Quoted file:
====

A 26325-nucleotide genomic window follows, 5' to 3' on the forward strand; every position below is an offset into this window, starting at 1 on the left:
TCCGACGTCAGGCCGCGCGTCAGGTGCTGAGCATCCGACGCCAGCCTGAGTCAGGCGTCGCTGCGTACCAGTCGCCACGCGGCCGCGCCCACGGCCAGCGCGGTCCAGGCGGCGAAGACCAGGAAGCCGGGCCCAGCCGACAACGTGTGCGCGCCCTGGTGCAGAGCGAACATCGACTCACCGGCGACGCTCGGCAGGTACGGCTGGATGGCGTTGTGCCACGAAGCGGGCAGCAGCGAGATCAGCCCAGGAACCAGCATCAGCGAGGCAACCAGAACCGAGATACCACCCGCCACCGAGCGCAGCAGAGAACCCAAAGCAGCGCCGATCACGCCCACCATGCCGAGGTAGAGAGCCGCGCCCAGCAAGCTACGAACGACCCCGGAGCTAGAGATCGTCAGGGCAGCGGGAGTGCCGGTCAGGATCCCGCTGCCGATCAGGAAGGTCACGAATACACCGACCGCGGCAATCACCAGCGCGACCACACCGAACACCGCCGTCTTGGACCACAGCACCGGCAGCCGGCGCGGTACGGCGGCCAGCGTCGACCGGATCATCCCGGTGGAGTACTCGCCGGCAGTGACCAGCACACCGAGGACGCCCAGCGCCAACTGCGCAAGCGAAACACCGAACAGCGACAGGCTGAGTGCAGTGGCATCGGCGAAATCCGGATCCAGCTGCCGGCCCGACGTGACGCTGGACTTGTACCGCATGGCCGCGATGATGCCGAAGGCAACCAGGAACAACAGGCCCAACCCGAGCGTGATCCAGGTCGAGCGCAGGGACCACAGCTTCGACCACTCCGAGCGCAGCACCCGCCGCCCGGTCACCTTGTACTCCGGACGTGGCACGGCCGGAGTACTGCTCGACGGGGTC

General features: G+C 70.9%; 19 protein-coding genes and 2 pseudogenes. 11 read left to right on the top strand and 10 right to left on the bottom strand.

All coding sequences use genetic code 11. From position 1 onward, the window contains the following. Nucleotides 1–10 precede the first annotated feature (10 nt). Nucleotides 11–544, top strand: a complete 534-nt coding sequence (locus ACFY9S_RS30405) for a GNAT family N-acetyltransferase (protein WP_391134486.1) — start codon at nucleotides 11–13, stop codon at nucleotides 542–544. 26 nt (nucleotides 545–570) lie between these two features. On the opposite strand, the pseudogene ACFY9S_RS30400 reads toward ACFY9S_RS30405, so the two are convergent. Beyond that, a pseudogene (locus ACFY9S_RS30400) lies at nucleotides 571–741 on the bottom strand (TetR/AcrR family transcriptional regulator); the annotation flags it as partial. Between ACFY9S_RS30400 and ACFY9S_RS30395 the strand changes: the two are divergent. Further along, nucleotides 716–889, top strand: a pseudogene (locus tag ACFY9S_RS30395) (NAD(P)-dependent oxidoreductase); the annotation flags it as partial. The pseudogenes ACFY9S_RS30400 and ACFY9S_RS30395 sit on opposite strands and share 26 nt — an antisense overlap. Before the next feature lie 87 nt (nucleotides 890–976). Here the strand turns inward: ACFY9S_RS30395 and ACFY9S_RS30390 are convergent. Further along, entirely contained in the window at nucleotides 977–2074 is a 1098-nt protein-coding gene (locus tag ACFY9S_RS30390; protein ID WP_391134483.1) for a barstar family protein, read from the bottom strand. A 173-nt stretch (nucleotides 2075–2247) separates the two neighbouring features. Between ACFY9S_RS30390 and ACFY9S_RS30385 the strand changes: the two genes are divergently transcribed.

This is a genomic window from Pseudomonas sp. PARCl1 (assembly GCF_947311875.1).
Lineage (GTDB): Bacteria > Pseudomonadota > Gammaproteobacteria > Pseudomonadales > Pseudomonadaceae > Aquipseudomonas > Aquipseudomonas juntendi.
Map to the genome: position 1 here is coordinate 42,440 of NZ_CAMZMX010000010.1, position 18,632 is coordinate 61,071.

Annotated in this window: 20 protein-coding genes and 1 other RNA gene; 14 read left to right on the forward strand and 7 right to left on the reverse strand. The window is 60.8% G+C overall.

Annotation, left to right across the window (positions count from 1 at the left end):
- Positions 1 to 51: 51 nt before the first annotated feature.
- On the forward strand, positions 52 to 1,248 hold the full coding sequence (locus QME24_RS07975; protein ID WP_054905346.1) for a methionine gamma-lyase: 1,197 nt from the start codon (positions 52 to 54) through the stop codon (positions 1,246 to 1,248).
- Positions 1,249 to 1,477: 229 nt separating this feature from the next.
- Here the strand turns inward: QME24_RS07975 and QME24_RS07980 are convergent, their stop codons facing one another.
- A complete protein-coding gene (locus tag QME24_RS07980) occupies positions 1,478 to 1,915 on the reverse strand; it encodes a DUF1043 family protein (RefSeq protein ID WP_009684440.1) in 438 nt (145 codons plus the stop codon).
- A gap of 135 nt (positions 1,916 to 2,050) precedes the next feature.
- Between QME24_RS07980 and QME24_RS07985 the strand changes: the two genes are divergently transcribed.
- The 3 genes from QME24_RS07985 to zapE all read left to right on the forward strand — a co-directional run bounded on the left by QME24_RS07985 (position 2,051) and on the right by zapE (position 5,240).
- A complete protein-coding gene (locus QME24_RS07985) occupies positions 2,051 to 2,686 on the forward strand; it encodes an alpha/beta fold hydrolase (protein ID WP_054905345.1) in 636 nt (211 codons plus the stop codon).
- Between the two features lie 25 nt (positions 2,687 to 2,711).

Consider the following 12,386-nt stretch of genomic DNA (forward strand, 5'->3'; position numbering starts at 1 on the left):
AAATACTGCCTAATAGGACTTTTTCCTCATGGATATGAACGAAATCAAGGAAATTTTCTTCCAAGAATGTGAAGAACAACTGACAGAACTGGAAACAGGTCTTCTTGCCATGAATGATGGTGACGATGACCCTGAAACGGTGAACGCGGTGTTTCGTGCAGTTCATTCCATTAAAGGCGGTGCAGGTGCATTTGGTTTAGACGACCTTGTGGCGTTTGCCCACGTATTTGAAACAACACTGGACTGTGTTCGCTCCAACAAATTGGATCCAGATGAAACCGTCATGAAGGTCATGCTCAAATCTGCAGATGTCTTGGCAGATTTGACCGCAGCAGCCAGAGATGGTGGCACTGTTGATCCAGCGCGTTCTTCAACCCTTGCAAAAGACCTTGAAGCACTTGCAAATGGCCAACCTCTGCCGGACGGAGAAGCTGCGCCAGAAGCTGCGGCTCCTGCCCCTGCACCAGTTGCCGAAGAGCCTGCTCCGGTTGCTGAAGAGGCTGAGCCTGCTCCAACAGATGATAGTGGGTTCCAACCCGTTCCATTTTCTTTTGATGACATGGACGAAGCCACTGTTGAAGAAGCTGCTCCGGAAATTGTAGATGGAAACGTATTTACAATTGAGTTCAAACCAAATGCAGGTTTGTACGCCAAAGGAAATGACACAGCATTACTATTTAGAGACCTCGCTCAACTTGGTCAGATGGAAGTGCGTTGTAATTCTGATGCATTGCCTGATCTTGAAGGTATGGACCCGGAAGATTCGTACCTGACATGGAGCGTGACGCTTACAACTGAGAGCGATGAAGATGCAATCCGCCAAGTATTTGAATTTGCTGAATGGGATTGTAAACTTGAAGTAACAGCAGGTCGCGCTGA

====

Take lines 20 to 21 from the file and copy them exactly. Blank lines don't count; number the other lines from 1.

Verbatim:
Consider the following 12,386-nt stretch of genomic DNA (forward strand, 5'->3'; position numbering starts at 1 on the left):
AAATACTGCCTAATAGGACTTTTTCCTCATGGATATGAACGAAATCAAGGAAATTTTCTTCCAAGAATGTGAAGAACAACTGACAGAACTGGAAACAGGTCTTCTTGCCATGAATGATGGTGACGATGACCCTGAAACGGTGAACGCGGTGTTTCGTGCAGTTCATTCCATTAAAGGCGGTGCAGGTGCATTTGGTTTAGACGACCTTGTGGCGTTTGCCCACGTATTTGAAACAACACTGGACTGTGTTCGCTCCAACAAATTGGATCCAGATGAAACCGTCATGAAGGTCATGCTCAAATCTGCAGATGTCTTGGCAGATTTGACCGCAGCAGCCAGAGATGGTGGCACTGTTGATCCAGCGCGTTCTTCAACCCTTGCAAAAGACCTTGAAGCACTTGCAAATGGCCAACCTCTGCCGGACGGAGAAGCTGCGCCAGAAGCTGCGGCTCCTGCCCCTGCACCAGTTGCCGAAGAGCCTGCTCCGGTTGCTGAAGAGGCTGAGCCTGCTCCAACAGATGATAGTGGGTTCCAACCCGTTCCATTTTCTTTTGATGACATGGACGAAGCCACTGTTGAAGAAGCTGCTCCGGAAATTGTAGATGGAAACGTATTTACAATTGAGTTCAAACCAAATGCAGGTTTGTACGCCAAAGGAAATGACACAGCATTACTATTTAGAGACCTCGCTCAACTTGGTCAGATGGAAGTGCGTTGTAATTCTGATGCATTGCCTGATCTTGAAGGTATGGACCCGGAAGATTCGTACCTGACATGGAGCGTGACGCTTACAACTGAGAGCGATGAAGATGCAATCCGCCAAGTATTTGAATTTGCTGAATGGGATTGTAAACTTGAAGTAACAGCAGGTCGCGCTGA